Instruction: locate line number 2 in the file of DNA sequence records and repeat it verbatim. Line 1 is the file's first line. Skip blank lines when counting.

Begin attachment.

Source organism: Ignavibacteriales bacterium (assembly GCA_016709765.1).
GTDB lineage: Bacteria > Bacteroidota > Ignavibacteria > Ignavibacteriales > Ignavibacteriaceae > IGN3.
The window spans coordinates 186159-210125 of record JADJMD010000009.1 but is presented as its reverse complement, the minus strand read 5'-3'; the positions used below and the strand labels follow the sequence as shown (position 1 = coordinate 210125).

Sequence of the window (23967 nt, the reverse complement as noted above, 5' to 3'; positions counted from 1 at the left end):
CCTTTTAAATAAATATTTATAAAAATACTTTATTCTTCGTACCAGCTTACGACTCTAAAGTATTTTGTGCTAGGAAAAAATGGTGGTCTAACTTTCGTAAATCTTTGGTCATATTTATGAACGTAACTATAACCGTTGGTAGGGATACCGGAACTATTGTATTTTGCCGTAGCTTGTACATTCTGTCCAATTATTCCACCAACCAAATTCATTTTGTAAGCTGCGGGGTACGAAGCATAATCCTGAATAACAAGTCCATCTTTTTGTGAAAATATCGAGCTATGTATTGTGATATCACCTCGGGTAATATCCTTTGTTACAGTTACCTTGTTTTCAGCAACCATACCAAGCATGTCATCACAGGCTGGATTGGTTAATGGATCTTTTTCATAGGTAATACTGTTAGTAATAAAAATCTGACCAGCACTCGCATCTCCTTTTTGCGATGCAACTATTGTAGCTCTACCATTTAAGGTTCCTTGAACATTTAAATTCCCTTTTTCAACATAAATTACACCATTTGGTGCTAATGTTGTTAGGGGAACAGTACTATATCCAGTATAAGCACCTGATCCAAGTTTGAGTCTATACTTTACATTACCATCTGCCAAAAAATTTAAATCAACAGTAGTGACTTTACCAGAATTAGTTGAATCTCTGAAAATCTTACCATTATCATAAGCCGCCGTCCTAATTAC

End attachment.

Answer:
GTDB lineage: Bacteria > Bacteroidota > Ignavibacteria > Ignavibacteriales > Ignavibacteriaceae > IGN3.